Becoming Black: Contemporary Jamaicans and West Indians in the 1990s
Just as nineteenth-century Irish immigrants came gradually to be included in the ranks of white people, so, too, are some contemporary immigrants coming to be considered black. Here again, of course, we are speaking about something other than skin color. The issue is instead racialization—a social categorization that assigns people to a position on the basis of physical features, which are assumed to be of significance for understanding the behavior and thought of individuals. In understanding the process by which some contemporary immigrants become black, in this chapter we will develop the example of English-speaking immigrants from the islands of the Caribbean that once constituted the British West Indies, and pay special attention to Jamaicans, one of the largest in number of these peoples from the Caribbean who have settled in New York City. Jamaican immigration to New York City is not a new phenomenon. Jamaicans have resettled there throughout the twentieth century, but the wave of immigration after 1965 was significantly larger than any previous immigration from the island to the metropolis.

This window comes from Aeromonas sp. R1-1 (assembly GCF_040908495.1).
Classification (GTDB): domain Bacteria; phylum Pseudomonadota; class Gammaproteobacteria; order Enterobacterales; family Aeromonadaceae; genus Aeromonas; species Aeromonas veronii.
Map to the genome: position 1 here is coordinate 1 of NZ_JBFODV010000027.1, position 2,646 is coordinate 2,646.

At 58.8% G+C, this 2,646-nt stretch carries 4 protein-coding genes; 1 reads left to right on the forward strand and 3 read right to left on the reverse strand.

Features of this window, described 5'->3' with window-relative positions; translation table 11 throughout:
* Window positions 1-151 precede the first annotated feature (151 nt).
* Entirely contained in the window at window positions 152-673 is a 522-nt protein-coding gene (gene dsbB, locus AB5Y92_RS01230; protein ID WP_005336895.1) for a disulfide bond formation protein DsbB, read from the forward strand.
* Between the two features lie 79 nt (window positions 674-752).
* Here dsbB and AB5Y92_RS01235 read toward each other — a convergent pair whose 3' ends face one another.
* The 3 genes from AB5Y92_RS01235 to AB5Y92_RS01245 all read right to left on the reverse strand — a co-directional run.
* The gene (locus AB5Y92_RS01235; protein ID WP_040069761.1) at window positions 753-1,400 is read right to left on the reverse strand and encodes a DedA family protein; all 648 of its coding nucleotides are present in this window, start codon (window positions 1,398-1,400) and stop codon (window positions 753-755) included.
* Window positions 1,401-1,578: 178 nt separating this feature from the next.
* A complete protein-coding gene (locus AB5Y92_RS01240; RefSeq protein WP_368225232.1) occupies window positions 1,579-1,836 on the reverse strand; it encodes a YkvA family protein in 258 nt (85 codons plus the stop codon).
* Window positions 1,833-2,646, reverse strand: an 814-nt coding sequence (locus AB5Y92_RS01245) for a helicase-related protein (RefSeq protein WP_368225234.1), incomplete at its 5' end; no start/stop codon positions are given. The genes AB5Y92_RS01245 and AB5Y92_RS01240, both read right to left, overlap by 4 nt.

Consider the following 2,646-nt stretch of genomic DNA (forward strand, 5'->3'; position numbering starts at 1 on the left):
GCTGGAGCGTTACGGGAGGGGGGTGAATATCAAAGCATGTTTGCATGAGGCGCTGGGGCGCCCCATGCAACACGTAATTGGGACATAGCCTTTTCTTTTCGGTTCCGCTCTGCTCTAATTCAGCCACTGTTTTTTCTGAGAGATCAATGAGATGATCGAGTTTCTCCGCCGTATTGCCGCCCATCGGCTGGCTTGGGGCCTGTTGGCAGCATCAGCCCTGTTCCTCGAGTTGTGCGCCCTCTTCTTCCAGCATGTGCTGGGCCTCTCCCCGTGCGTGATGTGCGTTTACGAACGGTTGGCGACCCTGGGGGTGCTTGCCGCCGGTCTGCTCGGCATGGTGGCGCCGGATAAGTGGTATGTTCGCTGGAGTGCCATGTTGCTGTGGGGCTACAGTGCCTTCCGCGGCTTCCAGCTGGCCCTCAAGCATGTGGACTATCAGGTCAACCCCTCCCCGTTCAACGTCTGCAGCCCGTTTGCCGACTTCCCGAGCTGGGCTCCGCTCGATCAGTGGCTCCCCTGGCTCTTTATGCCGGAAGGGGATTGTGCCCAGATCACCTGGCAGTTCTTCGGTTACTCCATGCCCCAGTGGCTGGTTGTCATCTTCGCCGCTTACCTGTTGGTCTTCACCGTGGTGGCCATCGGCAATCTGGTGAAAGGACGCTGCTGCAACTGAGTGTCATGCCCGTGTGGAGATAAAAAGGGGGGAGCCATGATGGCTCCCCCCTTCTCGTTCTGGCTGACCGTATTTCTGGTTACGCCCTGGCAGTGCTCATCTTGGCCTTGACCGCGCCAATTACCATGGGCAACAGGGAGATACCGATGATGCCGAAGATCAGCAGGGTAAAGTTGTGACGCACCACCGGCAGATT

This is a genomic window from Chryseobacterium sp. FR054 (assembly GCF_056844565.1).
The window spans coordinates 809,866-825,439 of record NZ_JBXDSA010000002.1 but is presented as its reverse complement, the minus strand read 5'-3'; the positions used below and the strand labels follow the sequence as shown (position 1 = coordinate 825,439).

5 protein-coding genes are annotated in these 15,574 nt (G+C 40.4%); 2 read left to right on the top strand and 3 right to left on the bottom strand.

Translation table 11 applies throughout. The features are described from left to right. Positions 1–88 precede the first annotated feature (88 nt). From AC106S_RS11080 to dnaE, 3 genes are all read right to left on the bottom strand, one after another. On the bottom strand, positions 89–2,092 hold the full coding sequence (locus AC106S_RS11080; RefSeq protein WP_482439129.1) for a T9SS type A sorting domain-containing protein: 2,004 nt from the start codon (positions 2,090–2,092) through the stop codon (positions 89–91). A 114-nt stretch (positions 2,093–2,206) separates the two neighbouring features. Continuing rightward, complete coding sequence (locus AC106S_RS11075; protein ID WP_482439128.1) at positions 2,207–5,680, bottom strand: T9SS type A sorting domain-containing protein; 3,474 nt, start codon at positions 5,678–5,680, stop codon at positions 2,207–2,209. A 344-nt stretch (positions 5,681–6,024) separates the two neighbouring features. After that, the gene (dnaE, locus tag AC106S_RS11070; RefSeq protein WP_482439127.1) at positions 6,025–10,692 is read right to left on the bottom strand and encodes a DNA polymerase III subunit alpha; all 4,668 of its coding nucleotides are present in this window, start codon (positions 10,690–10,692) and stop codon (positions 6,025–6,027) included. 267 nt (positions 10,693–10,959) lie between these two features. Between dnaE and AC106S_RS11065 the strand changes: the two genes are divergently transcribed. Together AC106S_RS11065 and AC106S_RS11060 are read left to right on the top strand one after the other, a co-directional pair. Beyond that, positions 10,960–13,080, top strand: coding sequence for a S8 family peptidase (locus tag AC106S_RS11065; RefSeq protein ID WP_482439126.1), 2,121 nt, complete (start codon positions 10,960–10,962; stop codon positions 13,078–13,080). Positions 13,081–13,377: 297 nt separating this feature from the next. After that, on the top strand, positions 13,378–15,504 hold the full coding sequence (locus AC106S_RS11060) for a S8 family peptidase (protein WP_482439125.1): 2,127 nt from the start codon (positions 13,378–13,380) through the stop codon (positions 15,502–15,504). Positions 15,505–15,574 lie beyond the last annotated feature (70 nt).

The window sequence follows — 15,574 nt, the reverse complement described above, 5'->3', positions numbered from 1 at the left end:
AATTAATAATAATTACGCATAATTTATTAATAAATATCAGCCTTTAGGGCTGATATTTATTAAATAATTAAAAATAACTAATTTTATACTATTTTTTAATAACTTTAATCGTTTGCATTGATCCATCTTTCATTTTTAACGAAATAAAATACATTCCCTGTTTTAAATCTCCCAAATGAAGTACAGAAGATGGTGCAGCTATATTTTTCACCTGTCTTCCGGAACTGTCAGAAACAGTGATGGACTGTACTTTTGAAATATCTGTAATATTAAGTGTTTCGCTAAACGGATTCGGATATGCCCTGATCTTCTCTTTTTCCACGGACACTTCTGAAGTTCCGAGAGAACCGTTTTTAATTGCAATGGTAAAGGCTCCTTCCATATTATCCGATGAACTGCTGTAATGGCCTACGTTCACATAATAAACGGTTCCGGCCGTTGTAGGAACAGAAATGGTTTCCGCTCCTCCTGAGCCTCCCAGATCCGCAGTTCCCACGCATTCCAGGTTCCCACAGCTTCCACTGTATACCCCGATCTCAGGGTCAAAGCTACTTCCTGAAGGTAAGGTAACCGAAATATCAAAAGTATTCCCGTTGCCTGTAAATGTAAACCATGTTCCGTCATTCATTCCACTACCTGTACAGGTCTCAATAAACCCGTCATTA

KeywordsMigration Europe Income Assure Expense
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Suggestions for Further Reading
- Irma Watkins-Owens, Blood Relations: Caribbean Immigrants and the Harlem Community, 1900–1930 (Bloomington: Indiana University Press, 1996).Google Scholar
- Mary C. Waters, Black Identities:West Indian Immigrant Dreams and American Realities (Cambridge: Harvard University Press and Russell Sage Foundation, 1999).Google Scholar
- Philip Kasinitz, Caribbean New York: Black Immigrants and the Politics of Race (Ithaca: Cornell University Press, 1992).Google Scholar
- Roger Waldinger, Still the Promised City?: African-Americans and New Immigrants in Postindustrial New York (Cambridge: Harvard University Press, 1996).Google Scholar
- Tekle Woldemikael, Becoming Black American: Haitians and American Institutions in Evanston, Illinois (New York: AMS, 1989).Google Scholar